It may not have the most attractive name, but leadwort (Ceratostigma plumbaginoides) is definitely an attractive perennial flower. Also known as plumbago, this plant is a low-growing, mat-forming ground cover. Its erect stems bear oval, glossy, medium green leaves that stretch around 1 to 3 inches long. The foliage turns a blazing reddish-bronze in the fall, and new leaves emerge in a burgundy hue. Clusters of five-petal, star-shaped, bright blue flowers that stretch less than an inch across emerge in the mid-summer raised above the foliage. The blooms can persist into autumn up until the first frost.
Leadwort is known for its hardiness, and it can tolerate a variety of growing conditions. But it makes for such a fantastic garden plant thanks to the fact that it's fast-growing but not overly invasive. It is best planted in the spring after the threat of frost has passed. Don't delay planting, as leadwort needs a full growing season to get its roots properly established in the garden, or it might not survive the winter months.
|Botanical Name||Ceratostigma plumbaginoides|
|Common Names||Leadwort, hardy blue-flowered leadwort, plumbago, dwarf plumbago, hardy plumbago, blue ceratostigma|
|Plant Type||Herbaceous, perennial|
|Mature Size||9–12 in. tall, 12–18 in. wide|
|Sun Exposure||Full, partial|
|Soil pH||Acidic, neutral, alkaline|
|Bloom Time||Summer, fall|
|Hardiness Zones||5–9 (USDA)|
Leadwort plants are often used as a low-maintenance ground cover under shrubs or small trees, as long as enough light will hit their planting site. Because they are slow to emerge in the springtime, many gardeners will interplant them with bulbs that bloom in the spring, such as crocuses, sunflowers, hyacinths, and daffodils. That way, the leadwort foliage will emerge and mask the depreciating bulb foliage.
However, avoid combining leadwort plants with other perennials, primarily because they can outcompete other plants under optimal conditions. But this also means they are great at helping to choke out weeds. When given the proper growing conditions, leadwort doesn't require much care. Simply water if the soil is getting too dry, and fertilize in the spring and summer.
Leadwort plants can grow either in full sun or partial shade. The best flowering will occur in full sun, though the plants do benefit from afternoon shade in hot climates, particularly during the summertime.
These plants are tolerant to most soil types, including sandy, loamy, and clay soils, as long as their planting site has sharp drainage. They like a slightly acidic soil pH but can handle neutral and slightly alkaline soils as well.
Leadwort has moderate moisture needs. Water during prolonged periods of drought to prevent the soil from fully drying out. But make sure your plants don’t become waterlogged, as they can easily rot in such conditions.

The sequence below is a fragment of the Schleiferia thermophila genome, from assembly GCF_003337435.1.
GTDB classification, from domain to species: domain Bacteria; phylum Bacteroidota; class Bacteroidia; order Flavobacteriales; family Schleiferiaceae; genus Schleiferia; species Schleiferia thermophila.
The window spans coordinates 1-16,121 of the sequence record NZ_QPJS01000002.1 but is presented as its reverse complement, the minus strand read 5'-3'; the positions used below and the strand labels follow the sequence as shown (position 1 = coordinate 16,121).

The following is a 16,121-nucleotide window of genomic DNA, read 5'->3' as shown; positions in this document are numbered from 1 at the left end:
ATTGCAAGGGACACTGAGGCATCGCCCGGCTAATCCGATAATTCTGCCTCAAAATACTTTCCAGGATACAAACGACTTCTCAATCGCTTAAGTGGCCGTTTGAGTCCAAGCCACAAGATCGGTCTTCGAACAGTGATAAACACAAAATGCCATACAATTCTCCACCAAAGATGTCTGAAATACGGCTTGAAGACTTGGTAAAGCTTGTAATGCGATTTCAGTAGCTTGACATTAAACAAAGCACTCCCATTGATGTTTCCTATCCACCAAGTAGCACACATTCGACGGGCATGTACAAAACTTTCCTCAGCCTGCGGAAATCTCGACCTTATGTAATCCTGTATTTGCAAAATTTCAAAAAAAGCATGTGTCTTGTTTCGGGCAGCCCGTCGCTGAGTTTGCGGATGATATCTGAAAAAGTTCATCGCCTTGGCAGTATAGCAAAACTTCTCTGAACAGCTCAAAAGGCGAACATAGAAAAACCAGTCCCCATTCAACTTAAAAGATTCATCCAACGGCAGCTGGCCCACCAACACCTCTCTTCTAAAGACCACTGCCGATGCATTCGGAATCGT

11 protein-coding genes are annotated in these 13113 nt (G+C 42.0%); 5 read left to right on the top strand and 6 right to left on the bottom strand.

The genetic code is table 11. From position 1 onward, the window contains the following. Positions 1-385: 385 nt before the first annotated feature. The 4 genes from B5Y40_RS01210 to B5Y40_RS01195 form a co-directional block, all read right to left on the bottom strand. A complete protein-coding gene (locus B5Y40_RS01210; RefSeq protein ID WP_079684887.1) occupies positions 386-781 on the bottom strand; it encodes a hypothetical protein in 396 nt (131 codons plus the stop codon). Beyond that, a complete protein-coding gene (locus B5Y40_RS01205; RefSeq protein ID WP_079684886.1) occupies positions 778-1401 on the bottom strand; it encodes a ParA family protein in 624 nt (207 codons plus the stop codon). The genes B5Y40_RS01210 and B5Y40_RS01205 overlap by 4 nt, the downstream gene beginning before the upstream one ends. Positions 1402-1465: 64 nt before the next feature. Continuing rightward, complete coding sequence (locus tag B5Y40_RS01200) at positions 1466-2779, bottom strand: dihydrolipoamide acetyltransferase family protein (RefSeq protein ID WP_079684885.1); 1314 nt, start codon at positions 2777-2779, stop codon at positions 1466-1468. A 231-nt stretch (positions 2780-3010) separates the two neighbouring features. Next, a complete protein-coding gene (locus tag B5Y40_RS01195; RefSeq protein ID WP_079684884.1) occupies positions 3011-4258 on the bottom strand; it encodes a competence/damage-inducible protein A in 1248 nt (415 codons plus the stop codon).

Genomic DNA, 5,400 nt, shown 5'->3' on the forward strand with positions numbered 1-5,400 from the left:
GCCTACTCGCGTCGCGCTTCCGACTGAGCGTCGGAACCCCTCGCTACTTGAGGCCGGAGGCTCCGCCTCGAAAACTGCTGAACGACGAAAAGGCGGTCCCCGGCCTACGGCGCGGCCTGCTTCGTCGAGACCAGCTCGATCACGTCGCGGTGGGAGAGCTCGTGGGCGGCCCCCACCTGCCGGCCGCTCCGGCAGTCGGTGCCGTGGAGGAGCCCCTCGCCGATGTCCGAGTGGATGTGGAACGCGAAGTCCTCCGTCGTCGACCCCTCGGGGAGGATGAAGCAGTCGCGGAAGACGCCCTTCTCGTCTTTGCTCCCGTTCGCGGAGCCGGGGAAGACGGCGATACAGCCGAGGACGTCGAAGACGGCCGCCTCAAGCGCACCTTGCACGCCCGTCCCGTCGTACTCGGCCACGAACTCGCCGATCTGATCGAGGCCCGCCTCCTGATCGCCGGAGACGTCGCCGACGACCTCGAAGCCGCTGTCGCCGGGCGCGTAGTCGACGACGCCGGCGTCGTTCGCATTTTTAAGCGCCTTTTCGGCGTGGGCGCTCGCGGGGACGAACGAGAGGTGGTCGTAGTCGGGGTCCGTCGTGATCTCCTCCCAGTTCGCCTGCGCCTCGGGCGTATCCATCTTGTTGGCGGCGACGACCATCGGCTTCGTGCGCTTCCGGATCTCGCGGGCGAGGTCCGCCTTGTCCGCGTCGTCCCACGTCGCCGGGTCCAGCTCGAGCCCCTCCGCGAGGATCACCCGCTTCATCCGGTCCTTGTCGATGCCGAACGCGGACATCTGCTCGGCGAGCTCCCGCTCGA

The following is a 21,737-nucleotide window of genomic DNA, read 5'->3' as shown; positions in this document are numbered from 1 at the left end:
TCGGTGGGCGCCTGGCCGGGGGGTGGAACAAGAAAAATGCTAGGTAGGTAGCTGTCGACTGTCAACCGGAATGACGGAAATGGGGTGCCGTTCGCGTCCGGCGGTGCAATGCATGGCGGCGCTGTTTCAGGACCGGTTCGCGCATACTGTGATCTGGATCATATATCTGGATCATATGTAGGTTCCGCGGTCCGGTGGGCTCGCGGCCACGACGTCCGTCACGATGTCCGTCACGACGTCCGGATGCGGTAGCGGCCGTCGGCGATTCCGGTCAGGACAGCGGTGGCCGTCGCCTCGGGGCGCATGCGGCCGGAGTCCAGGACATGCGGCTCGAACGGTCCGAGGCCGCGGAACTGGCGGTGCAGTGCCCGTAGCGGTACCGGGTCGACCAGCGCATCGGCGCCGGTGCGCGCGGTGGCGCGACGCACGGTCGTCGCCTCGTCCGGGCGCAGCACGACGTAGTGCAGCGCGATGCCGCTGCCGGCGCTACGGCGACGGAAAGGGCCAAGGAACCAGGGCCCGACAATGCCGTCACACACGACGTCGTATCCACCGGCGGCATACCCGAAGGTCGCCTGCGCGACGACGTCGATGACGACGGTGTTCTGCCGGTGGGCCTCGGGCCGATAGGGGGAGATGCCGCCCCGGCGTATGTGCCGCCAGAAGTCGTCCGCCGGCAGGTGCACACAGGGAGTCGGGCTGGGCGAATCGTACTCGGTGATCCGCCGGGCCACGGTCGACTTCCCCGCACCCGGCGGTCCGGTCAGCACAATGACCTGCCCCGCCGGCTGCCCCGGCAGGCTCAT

Temperature and Humidity
These plants prefer fairly mild conditions. They will wilt in very hot weather but will typically bounce back once the temperature cools. They also benefit from a light layer of mulch for winter protection, especially in the colder parts of their growing zones where they might not be fully hardy. Be sure to remove the mulch come spring once new growth is beginning. Humidity typically is not an issue as long as their soil moisture needs are being met.
Leadwort likes a somewhat fertile soil. Apply a balanced, slow-release fertilizer in the early spring as new growth is picking up. Fertilize again in the early summer to help the plant fill out. Do not fertilize in the late summer, as this will promote tender new growth that will be vulnerable and could weaken the plant as the fall temperatures cool.
Besides Ceratostigma plumbaginoides, there are several other types of leadwort, including:
- Plumbago auriculata: Also known as cape leadwort, this plant features deep or pale blue, cup-shaped flowers.
- Plumbago europaea: Known as common leadwort, this plant sports dusty pink to lilac flowers.
- Plumbago indica: Also called Indian leadwort or scarlet leadwort, this plant has bright red or deep pink flowers.
Because these plants are slow to leaf out in the spring, many gardeners opt to leave the old stems in place to mark where a plant is. That way, they don’t accidentally disturb it by trying to plant something else in the area. Cut back the old stems in the spring as soon as new growth starts to appear.
While leadwort plants can self-seed and spread via rhizomes (underground stems) in the garden, they also can be propagated through stem cuttings. Trim roughly a 3- to 6-inch piece of stem during the early summer, and remove the leaves on the lower half. Apply a rooting hormone to the cut end, and plant the cutting in a soilless potting medium. Keep the medium evenly moist but not soggy. Once you feel resistance when you lightly tug the stem, you’ll know roots have developed. Then, you can plant your cutting in the garden.